One in four American consumers plan to go fully electric for their next vehicle, according to a new national survey by AAA.
Why the switch? The most common factor for those interested in buying an electric vehicle (77%) is to save on fuel costs. But, AAA notes that there are still those who are hesitant to make the switch, citing lingering concerns relating to range, price and availability of public charging options.
“Consumers who are fed up with the wild price swings at the pump, may be more willing than ever to make the switch to an electric vehicle,” Mark Jenkins, AAA spokesman, said in a statement. “Record-high gas prices have brought the cost of owning an EV more in line with a standard gasoline-powered vehicle. Although it may cost more money up front, EVs cost less to charge, maintain, and are more efficient.”
EV sales are continuing to steadily rise in the U.S. In 2021 alone (through October), almost 450,000 EVs were sold – an 88% increase year over year. Despite rapid growth, EVs account for less than 1% of cars and trucks in operation today. But, industry analysts forecast the share of EVs on the road will reach 15% by 2030, and 50% by 2050.
As for costs, which can vary depending on vehicle size, type and gas prices, AAA found the cost of charging an EV is 2-4 times less than fueling a gasoline-powered vehicle.
When comparing two popular EV sedans against popular gasoline-powered vehicles, AAA found that EVs charged at home, based on the current national average rate, spent around $10 per full charge, and those charged in public around $20 per full charge.
Gas-powered vehicles, based on a national average price of $4.66 per gallon, cost about about $70 for a full tank — nearly twice as expensive as charging an EV at a public station and about four times more than charging an EV at home.
In addition to fuel savings, electric vehicles cost less to maintain, because they don’t have spark plugs, need oil changes or air-filter replacements. However, upon the conclusion of a federally-mandated 100,000 mile vehicle warranty, EV owners may need to cover the cost of a new battery, which ranges in price from $2,500 to over $10,000.
Even as more Americans lean into electric options, AAA found lingering consumer hesitation surrounding price, range, and accessibility to charging.
The top EV concerns consumers cited included the higher purchase price (60%), worry of charging accessibility (60%), long-distance travel (55%), high cost of battery repair or replacement (55%) and inability to install a charging station where they live (31%).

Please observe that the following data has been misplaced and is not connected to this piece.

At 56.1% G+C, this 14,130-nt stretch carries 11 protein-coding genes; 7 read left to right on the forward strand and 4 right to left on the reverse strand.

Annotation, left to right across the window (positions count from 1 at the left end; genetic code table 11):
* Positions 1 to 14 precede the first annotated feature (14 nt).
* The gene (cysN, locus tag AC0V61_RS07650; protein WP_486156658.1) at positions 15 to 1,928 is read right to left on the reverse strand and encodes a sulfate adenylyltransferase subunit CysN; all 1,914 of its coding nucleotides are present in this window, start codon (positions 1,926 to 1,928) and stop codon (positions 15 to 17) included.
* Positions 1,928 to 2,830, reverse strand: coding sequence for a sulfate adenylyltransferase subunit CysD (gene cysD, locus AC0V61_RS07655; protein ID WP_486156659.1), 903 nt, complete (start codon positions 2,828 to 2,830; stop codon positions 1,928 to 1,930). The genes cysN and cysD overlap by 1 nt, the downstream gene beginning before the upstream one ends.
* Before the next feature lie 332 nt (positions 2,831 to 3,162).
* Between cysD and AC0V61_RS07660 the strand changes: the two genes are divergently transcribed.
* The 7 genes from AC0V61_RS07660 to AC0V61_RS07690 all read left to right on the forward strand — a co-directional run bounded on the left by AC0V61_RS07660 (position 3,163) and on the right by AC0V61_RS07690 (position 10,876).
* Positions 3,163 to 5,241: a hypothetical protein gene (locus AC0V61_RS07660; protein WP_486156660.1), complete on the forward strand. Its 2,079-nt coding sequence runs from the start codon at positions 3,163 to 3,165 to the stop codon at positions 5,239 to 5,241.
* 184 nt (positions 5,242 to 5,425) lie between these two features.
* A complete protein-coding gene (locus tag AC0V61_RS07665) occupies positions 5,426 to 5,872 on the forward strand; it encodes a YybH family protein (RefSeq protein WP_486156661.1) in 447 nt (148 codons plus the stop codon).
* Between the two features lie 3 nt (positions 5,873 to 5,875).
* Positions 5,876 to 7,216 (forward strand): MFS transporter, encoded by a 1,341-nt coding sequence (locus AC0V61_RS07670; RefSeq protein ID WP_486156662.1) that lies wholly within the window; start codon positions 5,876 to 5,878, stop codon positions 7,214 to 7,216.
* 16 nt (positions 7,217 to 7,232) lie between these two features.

AAA finds that consumers have a reasonably accurate understanding of current electric vehicle range. Six in ten (60%) Americans think electric vehicles can travel between 100 to 350 miles before running out of charge. This aligns with today’s electric vehicle capabilities. These findings suggest that while automakers have made great strides to improve range, consumer anxiety over it remains a barrier to adoption.
“The anxiety surrounding range for consumers is often more of a perceived issue, until they learn more about it,” Jenkins said. “Many EV owners cite range as one of the things that concerned them before purchasing the vehicle. Yet those concerns disappeared as they learned to integrate their electric vehicle into their lives.”
“Simply improving the range of electric vehicles will not be enough to calm consumer anxiety and encourage them to give these vehicles a chance,” said Jenkins. “However, with continuous education on electric vehicle ownership, coupled with more consumers seeing their neighbors convert, the popularity surrounding electric vehicles will grow.”
The survey was conducted from Feb. 18-20, using a probability-based panel designed to represent the U.S. household population overall. The panel provides sample coverage of approximately 97% of the U.S. household population. A total of 1,051 interviews were completed among U.S. adults. The margin of error for the study overall is +/- 4% at the 95% confidence level.